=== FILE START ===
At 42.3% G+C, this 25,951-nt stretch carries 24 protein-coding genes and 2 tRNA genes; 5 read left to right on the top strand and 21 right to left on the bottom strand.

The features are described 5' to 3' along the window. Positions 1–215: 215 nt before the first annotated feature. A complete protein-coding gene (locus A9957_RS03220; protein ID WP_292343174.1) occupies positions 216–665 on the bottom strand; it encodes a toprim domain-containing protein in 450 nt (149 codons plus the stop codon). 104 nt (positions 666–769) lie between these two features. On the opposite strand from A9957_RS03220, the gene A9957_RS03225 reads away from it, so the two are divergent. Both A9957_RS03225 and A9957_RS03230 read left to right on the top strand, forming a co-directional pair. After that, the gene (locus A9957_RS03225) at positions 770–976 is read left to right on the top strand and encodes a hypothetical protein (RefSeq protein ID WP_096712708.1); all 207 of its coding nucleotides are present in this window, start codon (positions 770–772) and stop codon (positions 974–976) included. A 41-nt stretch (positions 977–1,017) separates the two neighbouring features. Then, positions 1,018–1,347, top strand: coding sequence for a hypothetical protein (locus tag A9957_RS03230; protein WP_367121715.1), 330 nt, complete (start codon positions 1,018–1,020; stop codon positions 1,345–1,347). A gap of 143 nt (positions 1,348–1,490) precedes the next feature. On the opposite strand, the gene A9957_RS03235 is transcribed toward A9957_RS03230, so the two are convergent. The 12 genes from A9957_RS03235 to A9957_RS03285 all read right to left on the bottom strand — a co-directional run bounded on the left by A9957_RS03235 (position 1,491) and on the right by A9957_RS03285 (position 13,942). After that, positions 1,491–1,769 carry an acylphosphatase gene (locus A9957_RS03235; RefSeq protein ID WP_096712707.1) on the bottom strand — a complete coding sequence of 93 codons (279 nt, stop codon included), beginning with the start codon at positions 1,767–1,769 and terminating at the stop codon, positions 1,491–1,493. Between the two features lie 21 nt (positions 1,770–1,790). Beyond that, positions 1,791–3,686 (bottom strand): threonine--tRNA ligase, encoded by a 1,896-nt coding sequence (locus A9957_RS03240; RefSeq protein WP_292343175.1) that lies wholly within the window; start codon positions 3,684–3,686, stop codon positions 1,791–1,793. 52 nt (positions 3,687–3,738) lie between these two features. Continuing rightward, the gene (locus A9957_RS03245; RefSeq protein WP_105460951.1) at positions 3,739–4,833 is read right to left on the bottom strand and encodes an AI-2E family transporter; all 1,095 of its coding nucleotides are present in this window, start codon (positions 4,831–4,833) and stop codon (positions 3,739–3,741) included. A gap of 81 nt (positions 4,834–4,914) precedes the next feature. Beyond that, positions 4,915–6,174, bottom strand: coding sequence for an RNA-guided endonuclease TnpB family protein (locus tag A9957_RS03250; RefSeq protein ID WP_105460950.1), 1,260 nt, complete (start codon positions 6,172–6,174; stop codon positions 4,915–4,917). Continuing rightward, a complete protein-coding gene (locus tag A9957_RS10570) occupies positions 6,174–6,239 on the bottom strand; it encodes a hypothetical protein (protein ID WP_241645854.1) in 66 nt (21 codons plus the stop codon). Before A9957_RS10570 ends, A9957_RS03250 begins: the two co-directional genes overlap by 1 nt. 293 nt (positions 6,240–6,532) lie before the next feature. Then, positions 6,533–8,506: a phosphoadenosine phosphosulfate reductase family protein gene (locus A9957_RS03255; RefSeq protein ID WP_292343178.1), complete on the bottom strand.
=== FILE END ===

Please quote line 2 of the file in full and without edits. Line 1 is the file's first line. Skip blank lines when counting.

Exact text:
The features are described 5' to 3' along the window. Positions 1–215: 215 nt before the first annotated feature. A complete protein-coding gene (locus A9957_RS03220; protein ID WP_292343174.1) occupies positions 216–665 on the bottom strand; it encodes a toprim domain-containing protein in 450 nt (149 codons plus the stop codon). 104 nt (positions 666–769) lie between these two features. On the opposite strand from A9957_RS03220, the gene A9957_RS03225 reads away from it, so the two are divergent. Both A9957_RS03225 and A9957_RS03230 read left to right on the top strand, forming a co-directional pair. After that, the gene (locus A9957_RS03225) at positions 770–976 is read left to right on the top strand and encodes a hypothetical protein (RefSeq protein ID WP_096712708.1); all 207 of its coding nucleotides are present in this window, start codon (positions 770–772) and stop codon (positions 974–976) included. A 41-nt stretch (positions 977–1,017) separates the two neighbouring features. Then, positions 1,018–1,347, top strand: coding sequence for a hypothetical protein (locus tag A9957_RS03230; protein WP_367121715.1), 330 nt, complete (start codon positions 1,018–1,020; stop codon positions 1,345–1,347). A gap of 143 nt (positions 1,348–1,490) precedes the next feature. On the opposite strand, the gene A9957_RS03235 is transcribed toward A9957_RS03230, so the two are convergent. The 12 genes from A9957_RS03235 to A9957_RS03285 all read right to left on the bottom strand — a co-directional run bounded on the left by A9957_RS03235 (position 1,491) and on the right by A9957_RS03285 (position 13,942). After that, positions 1,491–1,769 carry an acylphosphatase gene (locus A9957_RS03235; RefSeq protein ID WP_096712707.1) on the bottom strand — a complete coding sequence of 93 codons (279 nt, stop codon included), beginning with the start codon at positions 1,767–1,769 and terminating at the stop codon, positions 1,491–1,493. Between the two features lie 21 nt (positions 1,770–1,790). Beyond that, positions 1,791–3,686 (bottom strand): threonine--tRNA ligase, encoded by a 1,896-nt coding sequence (locus A9957_RS03240; RefSeq protein WP_292343175.1) that lies wholly within the window; start codon positions 3,684–3,686, stop codon positions 1,791–1,793. 52 nt (positions 3,687–3,738) lie between these two features. Continuing rightward, the gene (locus A9957_RS03245; RefSeq protein WP_105460951.1) at positions 3,739–4,833 is read right to left on the bottom strand and encodes an AI-2E family transporter; all 1,095 of its coding nucleotides are present in this window, start codon (positions 4,831–4,833) and stop codon (positions 3,739–3,741) included. A gap of 81 nt (positions 4,834–4,914) precedes the next feature. Beyond that, positions 4,915–6,174, bottom strand: coding sequence for an RNA-guided endonuclease TnpB family protein (locus tag A9957_RS03250; RefSeq protein ID WP_105460950.1), 1,260 nt, complete (start codon positions 6,172–6,174; stop codon positions 4,915–4,917). Continuing rightward, a complete protein-coding gene (locus tag A9957_RS10570) occupies positions 6,174–6,239 on the bottom strand; it encodes a hypothetical protein (protein ID WP_241645854.1) in 66 nt (21 codons plus the stop codon). Before A9957_RS10570 ends, A9957_RS03250 begins: the two co-directional genes overlap by 1 nt. 293 nt (positions 6,240–6,532) lie before the next feature. Then, positions 6,533–8,506: a phosphoadenosine phosphosulfate reductase family protein gene (locus A9957_RS03255; RefSeq protein ID WP_292343178.1), complete on the bottom strand.